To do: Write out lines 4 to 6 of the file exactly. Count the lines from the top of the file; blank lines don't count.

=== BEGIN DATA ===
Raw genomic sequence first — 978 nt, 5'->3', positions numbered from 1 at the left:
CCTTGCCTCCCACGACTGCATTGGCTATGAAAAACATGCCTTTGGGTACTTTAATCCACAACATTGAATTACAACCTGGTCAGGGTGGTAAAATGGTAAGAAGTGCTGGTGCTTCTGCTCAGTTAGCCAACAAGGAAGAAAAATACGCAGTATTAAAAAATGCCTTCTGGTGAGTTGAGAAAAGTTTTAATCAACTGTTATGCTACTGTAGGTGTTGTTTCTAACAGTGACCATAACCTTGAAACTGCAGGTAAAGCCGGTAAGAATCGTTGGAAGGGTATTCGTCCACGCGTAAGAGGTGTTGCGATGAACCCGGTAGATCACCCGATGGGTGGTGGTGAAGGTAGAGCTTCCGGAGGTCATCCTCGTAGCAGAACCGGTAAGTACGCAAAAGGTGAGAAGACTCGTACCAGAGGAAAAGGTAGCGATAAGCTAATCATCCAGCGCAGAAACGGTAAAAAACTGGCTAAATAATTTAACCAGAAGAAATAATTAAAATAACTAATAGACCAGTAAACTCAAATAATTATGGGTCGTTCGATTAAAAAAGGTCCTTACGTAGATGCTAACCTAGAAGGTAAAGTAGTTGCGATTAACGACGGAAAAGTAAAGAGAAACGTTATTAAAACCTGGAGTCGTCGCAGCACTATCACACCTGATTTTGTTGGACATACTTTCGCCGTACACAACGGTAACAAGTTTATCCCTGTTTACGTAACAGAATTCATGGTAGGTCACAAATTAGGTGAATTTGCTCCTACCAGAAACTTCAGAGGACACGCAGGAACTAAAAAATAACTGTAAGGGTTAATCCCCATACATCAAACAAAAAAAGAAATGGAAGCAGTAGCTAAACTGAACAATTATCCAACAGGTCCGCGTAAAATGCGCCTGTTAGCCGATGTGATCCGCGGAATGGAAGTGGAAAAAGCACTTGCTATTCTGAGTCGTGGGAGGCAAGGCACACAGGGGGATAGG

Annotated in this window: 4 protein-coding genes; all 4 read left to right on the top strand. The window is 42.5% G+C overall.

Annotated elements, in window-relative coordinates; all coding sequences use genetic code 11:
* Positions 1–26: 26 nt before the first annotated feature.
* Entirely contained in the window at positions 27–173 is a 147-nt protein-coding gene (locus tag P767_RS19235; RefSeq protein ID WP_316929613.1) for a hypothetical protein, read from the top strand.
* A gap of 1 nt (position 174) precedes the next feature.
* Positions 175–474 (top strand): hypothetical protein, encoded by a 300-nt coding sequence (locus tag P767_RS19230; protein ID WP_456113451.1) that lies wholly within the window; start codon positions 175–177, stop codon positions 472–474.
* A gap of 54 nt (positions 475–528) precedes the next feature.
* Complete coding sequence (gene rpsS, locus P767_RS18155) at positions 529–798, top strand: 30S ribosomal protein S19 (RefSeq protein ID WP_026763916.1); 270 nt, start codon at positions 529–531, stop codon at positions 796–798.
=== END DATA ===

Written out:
Annotated elements, in window-relative coordinates; all coding sequences use genetic code 11:
* Positions 1–26: 26 nt before the first annotated feature.
* Entirely contained in the window at positions 27–173 is a 147-nt protein-coding gene (locus tag P767_RS19235; RefSeq protein ID WP_316929613.1) for a hypothetical protein, read from the top strand.